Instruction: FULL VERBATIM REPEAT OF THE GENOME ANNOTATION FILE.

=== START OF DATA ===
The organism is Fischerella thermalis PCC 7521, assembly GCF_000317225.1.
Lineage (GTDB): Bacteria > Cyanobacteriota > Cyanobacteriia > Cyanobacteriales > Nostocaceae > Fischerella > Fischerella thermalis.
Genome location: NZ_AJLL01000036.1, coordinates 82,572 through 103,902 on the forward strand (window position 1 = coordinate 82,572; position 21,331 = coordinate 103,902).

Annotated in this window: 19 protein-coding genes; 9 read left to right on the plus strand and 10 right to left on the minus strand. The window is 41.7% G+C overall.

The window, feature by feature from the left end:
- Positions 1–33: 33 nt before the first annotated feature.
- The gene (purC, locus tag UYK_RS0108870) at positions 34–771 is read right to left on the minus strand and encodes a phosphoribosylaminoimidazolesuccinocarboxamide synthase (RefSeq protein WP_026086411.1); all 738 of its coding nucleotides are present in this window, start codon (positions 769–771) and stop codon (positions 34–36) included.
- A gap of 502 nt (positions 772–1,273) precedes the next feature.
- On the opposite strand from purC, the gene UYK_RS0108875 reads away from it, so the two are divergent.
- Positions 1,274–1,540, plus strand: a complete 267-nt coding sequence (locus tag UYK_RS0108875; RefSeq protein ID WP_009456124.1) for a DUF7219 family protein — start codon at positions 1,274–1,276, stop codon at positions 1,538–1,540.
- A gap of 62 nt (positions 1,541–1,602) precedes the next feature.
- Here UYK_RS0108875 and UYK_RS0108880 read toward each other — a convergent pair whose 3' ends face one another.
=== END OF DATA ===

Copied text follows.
The organism is Fischerella thermalis PCC 7521, assembly GCF_000317225.1.
Lineage (GTDB): Bacteria > Cyanobacteriota > Cyanobacteriia > Cyanobacteriales > Nostocaceae > Fischerella > Fischerella thermalis.
Genome location: NZ_AJLL01000036.1, coordinates 82,572 through 103,902 on the forward strand (window position 1 = coordinate 82,572; position 21,331 = coordinate 103,902).

Annotated in this window: 19 protein-coding genes; 9 read left to right on the plus strand and 10 right to left on the minus strand. The window is 41.7% G+C overall.

The window, feature by feature from the left end:
- Positions 1–33: 33 nt before the first annotated feature.
- The gene (purC, locus tag UYK_RS0108870) at positions 34–771 is read right to left on the minus strand and encodes a phosphoribosylaminoimidazolesuccinocarboxamide synthase (RefSeq protein WP_026086411.1); all 738 of its coding nucleotides are present in this window, start codon (positions 769–771) and stop codon (positions 34–36) included.
- A gap of 502 nt (positions 772–1,273) precedes the next feature.
- On the opposite strand from purC, the gene UYK_RS0108875 reads away from it, so the two are divergent.
- Positions 1,274–1,540, plus strand: a complete 267-nt coding sequence (locus tag UYK_RS0108875; RefSeq protein ID WP_009456124.1) for a DUF7219 family protein — start codon at positions 1,274–1,276, stop codon at positions 1,538–1,540.
- A gap of 62 nt (positions 1,541–1,602) precedes the next feature.
- Here UYK_RS0108875 and UYK_RS0108880 read toward each other — a convergent pair whose 3' ends face one another.